Logansport Pharos-Tribune from Logansport, Indiana on November 13, 1957 · Page 4
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Logansport Pharos-Tribune from Logansport, Indiana · Page 4

Logansport, Indiana
Issue Date:
Wednesday, November 13, 1957
Page 4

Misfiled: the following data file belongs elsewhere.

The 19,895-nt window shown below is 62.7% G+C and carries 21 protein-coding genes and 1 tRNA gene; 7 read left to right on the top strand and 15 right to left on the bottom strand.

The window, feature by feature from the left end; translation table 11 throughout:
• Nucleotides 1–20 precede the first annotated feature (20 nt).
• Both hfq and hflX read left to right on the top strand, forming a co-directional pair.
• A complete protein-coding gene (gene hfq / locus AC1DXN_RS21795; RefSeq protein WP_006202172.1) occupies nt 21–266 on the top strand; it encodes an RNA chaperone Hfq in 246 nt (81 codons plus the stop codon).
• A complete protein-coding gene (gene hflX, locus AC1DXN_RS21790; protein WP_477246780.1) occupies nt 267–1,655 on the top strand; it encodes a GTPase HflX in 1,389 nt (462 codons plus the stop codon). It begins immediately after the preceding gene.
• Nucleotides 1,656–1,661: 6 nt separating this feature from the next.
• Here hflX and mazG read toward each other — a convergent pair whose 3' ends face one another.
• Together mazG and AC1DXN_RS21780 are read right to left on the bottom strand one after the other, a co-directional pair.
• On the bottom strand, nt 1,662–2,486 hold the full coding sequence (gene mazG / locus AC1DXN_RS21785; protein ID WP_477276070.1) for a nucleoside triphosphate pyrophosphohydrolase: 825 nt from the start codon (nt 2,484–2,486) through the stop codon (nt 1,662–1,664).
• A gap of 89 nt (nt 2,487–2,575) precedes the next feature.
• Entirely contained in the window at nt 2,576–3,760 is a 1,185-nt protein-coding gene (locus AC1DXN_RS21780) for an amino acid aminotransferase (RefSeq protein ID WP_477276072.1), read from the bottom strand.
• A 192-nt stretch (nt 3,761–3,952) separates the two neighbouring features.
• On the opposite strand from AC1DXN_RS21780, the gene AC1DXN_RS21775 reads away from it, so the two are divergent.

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Wednesday Evening, November 13, 1WT. THE PHAROS-TRIBUNE PROGRAM FOR LOGAN5POKT 1. An Adtquot* Civic C*ntar 2. An Adequate Sewage Pispoial System 3. Suffiicenl Parking Facilitiei Asian Second Thoughts * While the first reactions to. the launching of Sputnik II reveal a loss of American prestige abroad, there wil!.,be many changes of heart when the processes of second thought are set in motion. Then, a number of Asians in the neutralist countries of Southeast Asia will become anxious and apprehensive. For many intelligent ' and democratically minded neutralists are aware of the fact that they could not hold firmly .to their political views if there were not a strong and non-neutralist United States capable of curbing the aggressive actions of the Kremlin clique. In some of the Middle Eastern Arab countries, attitudes most likely mil be different. The blunt fact appears to be this: Many Arab leaders are gloating with a false sense of power -because the Soviet Union has forged ahead of America in the race for space and the development of the intercontinental ballistic missile. In Syria and Egypt there' appears to be joy. But it is Syrian and Egyptian leaders who have taken the lead in opening the doors of the Middle East to Soviet infiltration. However, we can expect that in India, Burma, Ceylon, Malaya, Singapore, • and perhaps also in Indonesia, Sputnik II will produce apprehensive second thoughts. Many people in those areas will continue to reject the idea that the Russians should be followed because of their Sputnik successes. Future for "Squares" There is a warning in reports that some high school students are hostile to those "squares" who are intelligent and study well. Teen-agers really know little of life and of the affairs of the world. Those of them who sneer at "squares"' seeking to develop their minds may be storing up trouble for themselves and for America in the. years to come. Every idea which man has discovered has been attained at a cost of pain and anguish. If stupidity.makes a boy or girl hep, then it is evil to be one of those who are hep. This kind of hepness today might produce helplessness tomorrow. To a very considerable extent, .the future of this country and of a free - world depends, on these teen-age "squares" who try to develop their minds even though some of their classmates are ignorantly and childishly hostile to them. It is better to be out of popular favor today and to learn, than it is to grow up to become a dope. • The double-barreled cigaret holder has its merits. On one side you smoke an all-tobacco cigaret, for flavor; on the other, an all-filter cigaret; for protection. IN THE PAST One Year Ago James R. Sharp, 80, of route 1, Peru, was bound and gagged_ by three men who' took $3,000 from a safe in his home. Representatives from mental health associations- in 21 counties served by Logansport state hospital met at Longdiff for an all-day orientation program. Logansport high -school's football team was ranked 15th in the final state poll. Three fire companies were called to put out flames that swept the hillside in the 900 block of South Eighteenth .street. No damage was caused. A money sack containing $50 was reported missing from Edward Spencer's, filling station at 601 West Market street. . Ten Years Ago The City Transit company, Inc., petitioned for on increase in bus "fares to ten cents. Nancy Lee Correll and Bernard Kindlespadcer, bothfof Peru, were married. . ,The city began decorating streets for the holiday season. , Pearl'S. White, 32, of 930 Wheatland avenue, died at her home after, a long illness. Fifty Years Ago Drew Pearson'i MERRY-GO-ROUND TRACKING UP THE WHOLE PLACP. Drew Pearson Sayt: Six Army satellites in Alabama warehouse .will now get their chance; Revelations in this column helped dust them off: Ike's speech- writers Iliad difficult time getting material for his missile speech. WASHINGTON. — There were some interesting backstage factors behind the Defense. Department's decision to launch i one of the six Ar- 'my satellite? which have been gathering dust in] a Huntsville, Ala..I warehouse for a-| bout six months. Factor No.- 1 .was new .Defense. Secretary Neil McElroy, who is[ faster, mc>re ven-' turesome than I good Old Charlie' Wilson. McElroy is also on tne spot and wants to get off. He made the decision to let the Army fire, despite the earlier decision in favor of the Navy. •• Factor No. 2 .was this column o£ • Oct. 25, revealing for the first time that: "The Army has six satellites .in a warehouse in •Huntsville, Ala., all ready to launch. They could have been'launched before the Sputnik, thus keeping' the U. S. A. ahead of the USSR and preventing one of the greatest psychological defeats .the United States ever suffered." -Factor No. 3 was Dr. Wernher Von Brauii, the Army Missile, expert, formerly operating for Hitler, now an American citizen, who has been conferring quietly with Navy expert John P. Hagen, in charge of satellite ' "Project Vanguard." Their quiet cooperation led to Navy Acquiescence in giving the Army first crack at catching up with Russia. Budget Bureau Veto One point readers have questioned me about is a paragraph in the Oct. 25 column which read: "About three months ago, the Budget Bureau, which operates directly under the White House,, actually sent auditors to .Huntsville to make sure the Army did not spend a nickel on .the satellite program." This 'sounds incredible. It's not .surprising some readers wonder • how this could have happened. The answer is' that the Budget Bureau learned that the Army had these satellites and figured it was trying to pull a "stunt" in order to prove that it had the best missile team in the armed services. 'Probably the Budget Bureau's suspicions were justified, because this was just around' the time of the Col.. Nlckersoi).. court-martial., Nickerson had written a secret memo, a copy of which reached this writer's hands, claiming that the Army was ahead of the Air Force in missile production and that Secretary of Defense Wilson was in serious error in stopping further Army work on an IRBM, or Intermediate Range Ballistic Missile. Unquestionably the Army would have gone ahead and fired its earth satellite, thus beating Russia, in order to defend Col. Nickerson and prove the efficiency of Army missile experts. However, when 'the Budget Bureau, learning of this, sent auditors to Huntsville, they gave flat orders that not a nickel was to be spent on, launching a satellite. It would have taken several thousand dol- ' lars to transport'the satellite to Cope Canaveral, Fla., and launch it. Furthermore, an order is an order, especially when it comes from an arm of the White House. So the Army missiles remained in their Alabama warehouse while Sputnik heat us into outer space. White House Ghost-writers President Eisenhower's solemn but confident television speech the other night' gave no hint of the frantic search his special writers conducted for some rocket-missile achievement which would make this speech more reassuring. Harried aides scurried between the Pentagon and the White House with secret papers describing what the three services are doing in the missile field. These were dumped on the desk of propaganda specialist Arthur Larson, architect ,of "Modern Republicanism," recently pulled into the White House Twenty Years Ago James Morrison, operator of a hunters lodge at Devils lake in Pulaski county, was in critical condition in St. Joseph's hospital after being shot accidently by a hunter. Betty Lee Higgle, a Peru high school senior, was named Miss Peru for the Armistice Day parade. Pherbia Thomas, sister of Lowell Thomas, lectured on the Far East at the high school. Andrew FouLs, 79, a life long resident of Chili, died at his home. A break in water mains caused a large mud bole at the corner of - Columbia and Chicago •treets. Fire destroyed the Fletcher, Stoner and com- |»ny grain elevator at Akron in Fulton county. Police were searching for vandals who cut -a ••bl* on the light at Eleventh and Spear streets. MM. Elizabeth Bowman, 76, died at the hom« rf her son, 1414 Spear street. from the U. S. Information Agency. Inside, the Pentagon', Assistant Defense-Secretary Murray Snyder, .formerly No. 2 man for White House Public Helations, directed" the search. He called in representatives of the Army, Navy, and Air Force and ordered them to produce "scientific accomplishments" for the President's.speech. '.'We must have something defin- ,ite and significant," Synder urged. The three services submitted 'papers that told about achievements already publicized. Snyder . showed most interest in the Air Force's "Operation Farside," which shot a research rocket into outer space, and tried to goad the Air Force into exaggerating its achievements. Though the Air Force lost contact with the missile after 2800 miles, Snyder wanted the Air Force to claim the rocket had .;shot beyond 4,000 miles. Air Force spokesmen explained the rocket may have passed the 4,006"-mUe mark and may still be travelling in outer space, but warned that the President would discredit himself with scientists if he boasted that the rooket went beyond the proven altitude of 2800 miles. Snyder disregarded this advice and the Pres- ident mentioned the 4,000-mile figure in his television address. Snyder also pounced upon the Jupitor nose cone which the Army had recovered after a 3300-mile trip that went 680 miles into outer space. The Army had intended to exhibit the nose cone at the Army Association Convention in Washington earlier this month, but Sr.yder ordered the nose held for Ike to unveil on television.' Missile Merry-Go-Round The Army satellites at Huntsville are projectile-shaped, and for that reason nicknamed "Baseball Bats.' ;| They contain telemetering equipment and transmitters, thus caw be tracked, like the Sputnik, They are nowhere as big as either Sputnik, varying in size from about 15 to 25 pounds. Sputnik II weighs Tialf a' ton , . ;. It will take four,' weeks to get the Huntsvillo satellites re-lested; re-checked, transported to Cape Canaveral and launched , . . They will be boosted into the air by the Jupiter C, the ICBM on'which the Army was ordered to stop work. The Jupiter C is a"'Restone missile plus Loki missile plus Loki clusters. Two Jupiter C's have been fired, both successfully. The second, which dropped a letter on the Air Force, to show how far ahead the Army was in guided missiles, is the Jup. iter whose nose cone was recaptured and which' Eisenhower showed on TV. LAFF-A-DAY 4. Angelo Patri Feed Child Wisely, Well • Feeding children is a problem for many mothers. Grown people are usually convinced < that three meals a day are the correct thing for everybody. Of course, once'one thinks about it that cannot be true. Some people • do not eat breakfast. I know a man who eats just once a day, at night when his day's work is done. He is as healthy as a trout and just as frisky. His pattern would not work for many other people, though. . ••• Children differ from adults in their need for food and that is where the problem enters for their mothers. Often I get the question: "How often should this child be fed? He won't eat lunch." Or, "He wants to eat between meals." Or, "He won't eat." In my experience the time to feed a child of any age is when he is hungry. If he is a very young child say about two or three, watch and make a note of the times he seems to enjoy his meals most and feed him accordingly.' A little one- of this age does, no N matter how many rules • we set, jorce his family to make allowances for his peculiar needs of one sort or another and eating is & very important one. Schoolchildren need something to eat when they get home ire the afternoon. What'that is to be depends altogether on their needs. Each child indicates a preference for something—a sandwich'," a cup cake, a wedge of pie, a doughnut with'a glass o! milk. Whatever it is let him have it. No, it will not destroy his appetite for his supper. He will work oriplay.it off long before that. Active boys and girls need a lot' of nourishing food, much more than an'.adult usually cats these days' of fashionable slimness. Don't try to slim down . an adolescent boy or girl. That is a dangerous undertaking and only the family physician Should order it. He will do that only when , the child's health demands it. We ought to be especially careful 'of the adolescent girl' and tier eating habits. Slimness to the point of boniness seems to be the style. It is not a good style for these girls. They need to build sound- healthy bodies against the day when they need all the strength they can muster. There is a line between fatness and boniness and the girls in their teens should watch to see that' they do not get too far over the bony line.. Anyway whoever said that a skeleton was a pretty sight? Or "that a half-straved look was attractive? They are far from it. Here in this land of- plenty many children from homes where good food is a matter of course are not eating properly. It would be well to check this and make certain about the children's daily bread. . Mothers will find life simpler if they .have a routine .lor. taking care of their children. Dr. Patri's leaflet P-24, "A Baby's Routine," includes suggestions and tells why o planned routine Is important. To obtain a copy, send 10 cents In coin to him, c/o this paper, P. O. Box 99, Station G, New York 19, N. Y. US. Tax Walter Winchell Broadway and Elsewhere L Man About Town Big mystery about GUele Mac- Rcnzie's No. One man. IB he Joe Pryor, just signed for her tee- vec show, or is The One still her "Sherman Adams" . . . "Fair Game" leadingi lady Ellen Mc-l Crae will be the! next Mrs. Howarcl Barnes. Following! hij final decree He's the CBS vecpl ... Is everything! honky-dooly withl former $64,OOC| quiz champ Viv-F ienne Ncaring (the I Warner's barris-J icr) and her lawyer-male 1 .' insiders hear they began the trial-experiment two months ago . . . Fortune's August issue featured an article that bragged how far ahead of Russia the U. S. was regarding the you-know-whatnik. Public Forum 'To The Editor: Could any true red blooded American stand on the streets o£ Logansport this Nov. 11, 1957 and not be grieved at the jesting and lightness from the people toward the sincere efforts of a few to hon- or'our hero dead? My heart cries" out, "Oh God, how long, how long?" How long tcfore the American people will awake to the realization that the time is short when their sons and daughters may have to go forth to fill the shoes of our dear ones who have paid the supreme sacrifice? Must our men stand unconcerned with hats glued to their heads as our National Anthem is piayed? Can we not be serious about serious things, at least? Let us Stop and Think—While there is yet time. A Gold Star Mother, Dorothy Bowen P. 0. Box 310 ' Logansport, Ind. Small Business In Chicago Asks The Washington Wire: The Securities Exchange Commission, probe o£ a Wall Streeter (dabbling in Cuban oil promotion) will involve a Broadway star's groom. a former associate . . . Countess Peggy Dorelis, according to Manhattan's Hapsburg House crowd, may elope with Washington financier Eugene Owen . . . Red front . outfits plan an intensive campaign When Congress reconvenes in January to abolish the Comm. on Un- American Activities . . . The Robert Kennedys (he's chief counsel of the McClellan Comm.) expect their 6th child and the James Julianas (he's the minority counsel of the same comm.) anticipate their 4th. Charge Current Laws Favor Large U.S. Corporations CHICAGO (UP) — Representatives of small business in the Chicago area pleaded for tax relief today in a special'hearing of the Senate Small Business Committee. George F. Connelly, a Chicago plumbing contractor and Clarence J. McCorkle, an automobile dealer, charged that present tax laws favor large corporations in such things as tax-deferred pension plan payments. They said owners of unincorporated business and partnerships are unable under present laws to set up pension plans, stock bonus / plans or other such devices from which corporation officials in large companies benefit. Connelly said the small business: men were'not asking for tax ex- exemption, merely relief. •The committee, headed by act- Ing Chairman Wayne Morse CO- Ore.) heard approximately 20 persons give oral testimony. Written . statements from other small businessmen were read into the record. - " Sen. Edward J. Thye 'R-Minn.). also present at the hearing. Sen. Paul Douglas (D-I11.) joined the group for the hearing. Spokesmen for the Chicago Electro-Plating .Institute, a trade association of about 300 small ( electro-plating shops, urged passage of 85 House and Senate bills which would amend the Internal Revenue Code. They said tax relief for small business was necessary to counteract the effect of increasing mergers 'in big business. The hearings were one of a series the committee is holding to. sample opinion throughout the nation. NEW EGG CANAPE ' CHICAGO—For an excellent appetizer, try an egg spread on crackers. Mash hardboiled eggs and' diced pimento-stuffed olives and 'mayonnaise; season with onion juice, salt and pepper. PHAROS-TRfBUNE IlnMy (except Saturday*, Snaday* and' Holiday*) 36e per Treek d«Hy •nd Snudny by carrier*, (18.20 per yenr. By mnll on 1'urnl rontei In Cn«», Ciirroll, White, Piilnikl, Pulton and Miami connti.*, flO.OO per year) oiitxlde trndlna; aren and within Indiana, »II.OO per yenr) nntnlde In- dlnnn, 418.00 per yenr. All. mall •ul>«crlptton« paynlile In advance. ;Wo mall aulucrlptloaji *old trier* carrier *erVlce I* maintained. Reporter «tnbli«hed 188* Tribune e*tabl[«hed 1MT Phaioa e*tabll»hed 1844 ^Journal e*tabtl*)ied 1841 The author of "Compulsion" submits his side of a recent item: "The knife I sent to the writer of the play was not a threat. I awarded him "The Big Knife of Broadway" for injecting a vulgarized script of my story into re-, hearsal. The inscription ' was: 'Next time use this, it's more humane. 1 —Meyer Levin" . . . Has anyone ever called them "com- mersales"? . . . The Adam Ken- cedys have a new son, The mama is the former Barbara Curley, ex- Copacutie. Pop's in NBC's "The Californians" troupe . . . Gary Latimer of the solid gold taxi whistle set, dfgs rodeo star Casey Tibbs . . . Martin Kimmel has lost his head over Jill Corey. He now butters her bread for her. (Goo-goo-go oooh.) Billionaire J. Paul Getty's right- hander (Jack Forrester) is smitten with kitten Maggie Nolan, colyu- mlss for the yrib's Parec edition. Jack, a former hoofer, reportedly made more than a million with Getty in '56 ... Maggie may wed him . . . Columbia U. Students are saying Pat Boone, the star, is not back there because of his "failing average" . . . Marlon's one-time bride-to-be (Josiane Marlana-Berenger) is now the adored of singe," Andre Phillip . . . Saul Bourne, killed by cancer, must. have been a very fine man. Seldom has the Runyon Fund received 10 many contributions in one man's memory. Many from White House and Dept. of State staffs . . . Tip to teevee scouts: Barlcm'i Mercedes Walton (scads of talent), a current favorite In Seattle, at "Top o' the Town." She's a former captain In the WACs . . . E. G. Robinson (touring with his B'way hit) gets an extra $500 weekly for expenses. and Metopera tenor Daniel Barioni were wedlocked. Cartoonist Cholly Addams' latest thrill is ex-Powers model Pat Rice, his upstairs neighbor . . . Virginia Barnes, dghir of the former Trib dr.amatic critic, has the sparkler from Maurice Hyder. whose pater is a banker . . . Arthur Penn (director of Fonda's upcoming play, "Two for the Seesaw") and his wife (actress Peggy Maurer) are parenticipating. About Dec. 1st The Latin Quarter's Barbara Hunt gets those boVays from ihe prexy of Ideal Dolls ... A recording titled "Sputnik" hit the platter shops (his week — waxed by the Cave Dwellers (Hallooooo, down there) . . . I-t's a little pebble for •the Robert Stones. He's an ABC- TVeep . . . The briefly reconciled Jed Harrises (producer of "Operation Mad Ball") ended it permanently. Internal Rcvenuers have scads of ad agency execs panic'd. Checking personal checks for "entertainment." (Lcwdies of the evening, etc.) ... The Runyon Cancer Fund acknowledges receipt of three bequests last week. Via the estates of the late Myrtine McCutcheon of San Diego, G. W. Wcrtz of N. V. C.-and Mary Smith, K. V. C. Total wills to date: 455 ... They say much of L. B. Mayer's wealth will go to charities fathered hy Cardinal Spcllman . . . Ex-horn- Icldc sleuth D. Kantcr now host" 3rd Avenue's African Room . . . Mohammedans tut-tut talk about King S»ud taking another wife. He has four official mates, the limit permitted by the Koran. Pat Conway, hero of "Tomb- stone'Territory," Hie new televest- ern series, went that-a-way with actress Pamela Duncan, leading lady of last week's "Winchell File." They go to the hitching post next Spring . . . Van Cleef & AT- pels' jewel model Diane Dubel and the Peruvian Ambassador's son are beep-beeping . . . Metropera lead baritone Theodior Uppman is the groom of- Jean Seward, descendant of Wmi Seward, a Lincoln Cabinet member . . . Over 23,700 illegal stills were seized by Federal agents last year . .. . Jack Webb and Jackie Loughery (ex- Miss United States) yawr.ed it away . . . How do the Soviets expect to send a man to the moon when they can't keep one at the U.K.? NBC-Radio is talking with the Steve Aliens (Jayne Meadows) about doing a Mr. and Mrs. .chat- ler-and-record program. (Don't tiie Aliens know money isn't worth money any more?) . . . Gwen Verdon's dancing partner (Ed Phillips) in "New Girl in Town" after- curtain dates attractive socialite- actress Deborah Douglas . . . They say "A Face in the Crowd needs two million dollars more at the box-offices to break even . . . !M. Sacks of NBC has $24,000 invested in "Jamaica." Robert Kintner of the same network is another helfty show-backer along The Big Apple Noel Coward theme: R. Cowell (betrothed to C. V. Whitney's dghtr Gail) once dated Whitney's •bride to'be, who will become Cowell's mudda-in-law . . . Hollywood's Sam Goldwyn, who gets his check-ups at N. Y. Medical Center, always shows the same thing: That he's older, richer and unhap- Ginger Rogers deserted the touring troupe of "Bells Are Ringing" to star at the Riviera in Havana. They,seek a name star. How about Carol Channing, Lisa Kirk, Nanette Fabray, Celeste Holm or perhaps You? .... Marilyn Monroe and Suzy Parker now tepee in the same edifice at 444 E. 57th . . . The buzz says Dorothy Dandridge will get the role of Bess in. "Porgy & Bess." We hear Lena Home's understudy in "Jamaica" (Ethyl Ayler) has director Mamoulian very impressed .'' . . Lee Becker, the tomboy in "West Side Story," is reported legally sep'd from her .Israeli husband . . . Author Jack Neff dines Jeanne LaMarche -at Gaston's. Pres. Harding was her great grand-unc . . . Concert pianist Vera Franccschi Estimate Corn Crop in Indiana At 239,415,000 Bushel WASHINGTON (UP)—An estimated 239,415,000 bushels of corn will be raised in Indiana in 1957, the Agriculture Department said Tuesday. The November estimate for Indiana was about 57,000,000 bushels less than the 1956 crop, but was 4,353,000 bushels above the forecast made the previous month. Figures released in the department's second-from-last monthly- forecast reveal that the national corn crop is expected to bo 3,332,535,000, the third largest in history. HUBERT ' > /'*"/ / / ,,-J • l»7, IUHO rlATUIUU SYMOJCATX, )M, WOBU Mflltn MSHVKn.. . ./ "I don't inind if my shipboard romance doesn't last ,— but I sure wish it would start," Published dally except. .Saturday and holiday* ky Fharoa-Trlbune, Co., lav., KIT En*t Broadway, Lo«aa«purt, Indlaaa. Batered a* iccoad clnm mutter at the fan vffle*. at Loa-anaport. Ind., ander tha act of March U, 187»V^ .'-.-•' •EMBER' AUDIT BDREAC OF OIRCTJLATKWC AND/ UNITED FRBSS Natloaal AdTertUlnjr Rtpre«entatlT»* lalamd Nerr*a«D«r Re»re.«ntatlTe» ffl) 19S7. Kint Fettuia SvndittU, Inc., World ritbtl moved f\ "Oh, fine — had a little trouble with the clasp on my •uitcaM, that's all, dear."